Arrest – The arrest procedure begins when a police officer believes you have committed an offense and you’re taken into custody. The officer must have probable cause or reasonable suspicion, observed the crime in progress or have an arrest warrant. Many arrests are made for crimes taking place outside of your home and without a warrant being issued.
Miranda Warning – In Pennsylvania, you have certain rights and the state has the burden of proof. The police officer must inform you of your Miranda rights; if not, nothing you say is admissible as evidence at trial. You must be told you have the right to remain silent and that what you say can be used against you in court. You must also be told that you have the right to a criminal defense lawyer, to have them present during questioning and that one will be provided to you if you can’t afford one. If you decide to speak during your arrest, you may stop at any time.
Booking – At the jail, personal information will be collected, you will be fingerprinted and photographs will be taken of you. Your personal items will be confiscated and a full body search will be conducted before you are put into a holding cell. You will also receive a medical screening. If charges are not made for lack of evidence, you will be released. If you are charged, you will be processed for your first appearance before a judge. You will be interviewed by a Magisterial District Judge, or Magistrate, to decide the amount of bail, and whether you will be released without bail or remanded to custody.
Bond and Release – All defendants in Pennsylvania have a right to bail and that bail must be set within 12 hours of the criminal complaint being issued. Nights, weekends and holidays are exceptions. If bail is posted, you will be released and expected to appear at a later court date. Sometimes defendants are released on their own recognizance without bail. If you fail to show up for a court date, a warrant will be issued for your arrest.
Preliminary Arraignment – Within 72 hours of arrest, you must appear in court for a preliminary arraignment. The preliminary arraignment is common in Pennsylvania. This is when you will receive written charges, bail will be set at this time, if it hasn’t been already, and a preliminary hearing will be scheduled.
Preliminary Hearing – In Pennsylvania, the preliminary hearing is used to determine if the case against you will go to trial. It must occur within three to ten days from your arrest. This is not the time to plead guilty or innocent, but for the court to determine if there is sufficient evidence to send the case for adjudication before a judge or jury in the Court of Common Pleas. You can receive a reduction in charges, dismissal of your case or a fine assessment at this time. If a plea has been reached, there is no preliminary hearing.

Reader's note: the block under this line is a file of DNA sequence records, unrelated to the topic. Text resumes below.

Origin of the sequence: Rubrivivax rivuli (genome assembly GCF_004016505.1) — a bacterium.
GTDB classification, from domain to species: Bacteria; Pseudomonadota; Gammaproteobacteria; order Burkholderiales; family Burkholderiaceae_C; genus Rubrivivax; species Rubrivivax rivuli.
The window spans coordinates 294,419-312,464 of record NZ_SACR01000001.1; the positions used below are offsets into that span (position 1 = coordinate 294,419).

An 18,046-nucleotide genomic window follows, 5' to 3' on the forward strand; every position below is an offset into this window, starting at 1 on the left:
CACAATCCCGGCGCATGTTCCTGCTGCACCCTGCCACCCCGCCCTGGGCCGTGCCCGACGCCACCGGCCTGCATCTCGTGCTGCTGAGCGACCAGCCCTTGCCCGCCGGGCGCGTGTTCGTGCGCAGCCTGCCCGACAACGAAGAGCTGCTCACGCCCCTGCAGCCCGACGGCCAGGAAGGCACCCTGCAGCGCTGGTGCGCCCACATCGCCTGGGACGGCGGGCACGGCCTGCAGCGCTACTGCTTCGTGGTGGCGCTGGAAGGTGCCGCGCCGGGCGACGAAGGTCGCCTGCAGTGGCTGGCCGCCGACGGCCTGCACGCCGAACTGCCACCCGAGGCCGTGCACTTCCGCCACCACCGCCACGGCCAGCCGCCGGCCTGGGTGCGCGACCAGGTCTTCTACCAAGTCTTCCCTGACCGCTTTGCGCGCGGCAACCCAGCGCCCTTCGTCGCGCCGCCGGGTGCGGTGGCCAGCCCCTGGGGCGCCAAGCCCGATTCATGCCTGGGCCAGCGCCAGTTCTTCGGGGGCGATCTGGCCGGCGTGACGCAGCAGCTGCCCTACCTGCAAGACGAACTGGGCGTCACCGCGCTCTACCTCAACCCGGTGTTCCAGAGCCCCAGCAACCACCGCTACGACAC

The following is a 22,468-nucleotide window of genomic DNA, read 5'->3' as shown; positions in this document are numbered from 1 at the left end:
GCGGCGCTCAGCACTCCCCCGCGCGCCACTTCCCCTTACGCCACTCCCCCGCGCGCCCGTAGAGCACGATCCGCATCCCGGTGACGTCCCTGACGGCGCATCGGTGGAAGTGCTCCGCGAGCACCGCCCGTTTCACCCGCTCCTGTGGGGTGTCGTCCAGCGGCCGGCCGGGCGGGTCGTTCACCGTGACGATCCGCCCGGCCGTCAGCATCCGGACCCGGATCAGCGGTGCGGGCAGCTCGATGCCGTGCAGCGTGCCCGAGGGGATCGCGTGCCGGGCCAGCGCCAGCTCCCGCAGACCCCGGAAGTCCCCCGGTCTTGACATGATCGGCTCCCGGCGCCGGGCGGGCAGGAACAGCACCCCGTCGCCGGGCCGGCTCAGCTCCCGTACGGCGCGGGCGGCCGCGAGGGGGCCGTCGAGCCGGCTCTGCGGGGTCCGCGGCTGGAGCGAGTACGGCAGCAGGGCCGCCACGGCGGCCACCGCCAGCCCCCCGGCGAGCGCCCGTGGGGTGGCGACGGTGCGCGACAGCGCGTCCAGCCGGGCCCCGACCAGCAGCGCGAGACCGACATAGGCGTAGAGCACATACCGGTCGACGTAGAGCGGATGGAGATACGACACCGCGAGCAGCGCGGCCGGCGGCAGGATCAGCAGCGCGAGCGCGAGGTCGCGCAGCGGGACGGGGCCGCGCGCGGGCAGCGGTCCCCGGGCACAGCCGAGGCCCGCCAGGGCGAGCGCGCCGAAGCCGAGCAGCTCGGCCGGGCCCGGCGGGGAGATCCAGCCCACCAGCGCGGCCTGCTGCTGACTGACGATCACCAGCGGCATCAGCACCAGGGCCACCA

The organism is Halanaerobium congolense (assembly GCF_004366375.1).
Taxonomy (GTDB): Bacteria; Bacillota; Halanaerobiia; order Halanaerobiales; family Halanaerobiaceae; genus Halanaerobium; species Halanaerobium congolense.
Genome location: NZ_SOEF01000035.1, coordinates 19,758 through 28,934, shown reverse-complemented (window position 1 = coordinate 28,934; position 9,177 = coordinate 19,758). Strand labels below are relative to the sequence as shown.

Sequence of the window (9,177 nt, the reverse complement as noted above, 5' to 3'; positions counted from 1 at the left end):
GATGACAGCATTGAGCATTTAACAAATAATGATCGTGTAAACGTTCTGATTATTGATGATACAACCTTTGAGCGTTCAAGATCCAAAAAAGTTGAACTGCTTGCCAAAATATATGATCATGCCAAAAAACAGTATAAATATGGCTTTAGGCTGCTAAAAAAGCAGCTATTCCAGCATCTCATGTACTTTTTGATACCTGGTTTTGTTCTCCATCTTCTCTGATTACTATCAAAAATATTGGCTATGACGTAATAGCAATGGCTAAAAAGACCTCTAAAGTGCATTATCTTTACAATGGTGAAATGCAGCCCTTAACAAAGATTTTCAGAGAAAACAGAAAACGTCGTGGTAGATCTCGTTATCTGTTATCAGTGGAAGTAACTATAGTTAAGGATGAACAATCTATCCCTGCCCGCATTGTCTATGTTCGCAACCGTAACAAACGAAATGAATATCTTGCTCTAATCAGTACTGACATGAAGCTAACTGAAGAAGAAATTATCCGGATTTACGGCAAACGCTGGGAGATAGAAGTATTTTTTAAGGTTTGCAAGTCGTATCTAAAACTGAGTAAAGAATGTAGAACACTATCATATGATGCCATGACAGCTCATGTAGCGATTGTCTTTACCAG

Formal Arraignment and Plea Options – At the Court of Common Pleas, the formal arraignment is when the charges against you are read. You will be advised of your rights and you must have a lawyer at this time. You will reply with a plea; however, in many counties in Pennsylvania, you are not required to do so at this time. You can plead guilty, not guilty, no contest or you may stand mute. If you choose to stand mute, your plea will be entered as not guilty.
Pretrial Conference – Depending on the county of Pennsylvania you are in, your next court date will be a pretrial conference. At this time, you may request a continuance, plea bargain or list the case for trial. If you list for trial, you will be given a date for jury selection and trial. The judge will give instructions, motions and set deadlines for jury selection.
Plea Bargaining – In Pennsylvania, many criminal cases are resolved through a plea bargain. The prosecution and defense will agree to a compromise, subject to court approval. If no deal is reached, you will be charged.
Trial, Verdict and Sentencing – The prosecution has the right to choose whether your case will be tried before a judge or jury. In Pennsylvania, most criminal defendants request a jury trial. You should be brought to trial within 180 days. Non-homicide cases must be ready to try in six months, misdemeanors within 90 days. Sentences can include house arrest, probation or incarceration.
Being charged with a crime can be scary and confusing. Trust Powell Law to guide you through every step of the criminal process. Contact us online or call (570) 961-0777.